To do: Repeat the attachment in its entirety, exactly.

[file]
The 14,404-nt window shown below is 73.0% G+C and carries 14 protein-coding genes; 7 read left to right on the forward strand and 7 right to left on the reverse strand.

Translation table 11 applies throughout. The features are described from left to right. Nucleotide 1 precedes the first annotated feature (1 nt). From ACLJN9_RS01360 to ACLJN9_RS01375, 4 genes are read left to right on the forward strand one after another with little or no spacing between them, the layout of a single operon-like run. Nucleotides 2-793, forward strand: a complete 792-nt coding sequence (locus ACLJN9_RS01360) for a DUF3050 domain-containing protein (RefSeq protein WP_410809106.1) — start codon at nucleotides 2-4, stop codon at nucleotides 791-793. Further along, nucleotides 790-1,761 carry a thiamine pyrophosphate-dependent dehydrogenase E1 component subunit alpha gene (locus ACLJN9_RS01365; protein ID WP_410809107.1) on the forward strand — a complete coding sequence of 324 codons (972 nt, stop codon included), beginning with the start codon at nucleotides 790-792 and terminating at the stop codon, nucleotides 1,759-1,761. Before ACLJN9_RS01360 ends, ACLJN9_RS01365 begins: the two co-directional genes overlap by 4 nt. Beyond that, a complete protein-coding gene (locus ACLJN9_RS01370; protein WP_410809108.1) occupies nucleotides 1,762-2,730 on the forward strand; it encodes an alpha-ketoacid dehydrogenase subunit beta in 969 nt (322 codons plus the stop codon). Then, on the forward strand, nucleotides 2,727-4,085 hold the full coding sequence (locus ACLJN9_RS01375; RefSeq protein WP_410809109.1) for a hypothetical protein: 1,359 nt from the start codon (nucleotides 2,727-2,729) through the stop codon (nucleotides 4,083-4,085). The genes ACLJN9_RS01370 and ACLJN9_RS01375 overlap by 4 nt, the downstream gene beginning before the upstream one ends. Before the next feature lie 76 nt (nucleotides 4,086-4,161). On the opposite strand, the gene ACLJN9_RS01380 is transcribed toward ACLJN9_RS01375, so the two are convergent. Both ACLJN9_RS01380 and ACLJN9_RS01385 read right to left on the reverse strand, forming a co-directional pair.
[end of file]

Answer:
The 14,404-nt window shown below is 73.0% G+C and carries 14 protein-coding genes; 7 read left to right on the forward strand and 7 right to left on the reverse strand.

Translation table 11 applies throughout. The features are described from left to right. Nucleotide 1 precedes the first annotated feature (1 nt). From ACLJN9_RS01360 to ACLJN9_RS01375, 4 genes are read left to right on the forward strand one after another with little or no spacing between them, the layout of a single operon-like run. Nucleotides 2-793, forward strand: a complete 792-nt coding sequence (locus ACLJN9_RS01360) for a DUF3050 domain-containing protein (RefSeq protein WP_410809106.1) — start codon at nucleotides 2-4, stop codon at nucleotides 791-793. Further along, nucleotides 790-1,761 carry a thiamine pyrophosphate-dependent dehydrogenase E1 component subunit alpha gene (locus ACLJN9_RS01365; protein ID WP_410809107.1) on the forward strand — a complete coding sequence of 324 codons (972 nt, stop codon included), beginning with the start codon at nucleotides 790-792 and terminating at the stop codon, nucleotides 1,759-1,761. Before ACLJN9_RS01360 ends, ACLJN9_RS01365 begins: the two co-directional genes overlap by 4 nt. Beyond that, a complete protein-coding gene (locus ACLJN9_RS01370; protein WP_410809108.1) occupies nucleotides 1,762-2,730 on the forward strand; it encodes an alpha-ketoacid dehydrogenase subunit beta in 969 nt (322 codons plus the stop codon). Then, on the forward strand, nucleotides 2,727-4,085 hold the full coding sequence (locus ACLJN9_RS01375; RefSeq protein WP_410809109.1) for a hypothetical protein: 1,359 nt from the start codon (nucleotides 2,727-2,729) through the stop codon (nucleotides 4,083-4,085). The genes ACLJN9_RS01370 and ACLJN9_RS01375 overlap by 4 nt, the downstream gene beginning before the upstream one ends. Before the next feature lie 76 nt (nucleotides 4,086-4,161). On the opposite strand, the gene ACLJN9_RS01380 is transcribed toward ACLJN9_RS01375, so the two are convergent. Both ACLJN9_RS01380 and ACLJN9_RS01385 read right to left on the reverse strand, forming a co-directional pair.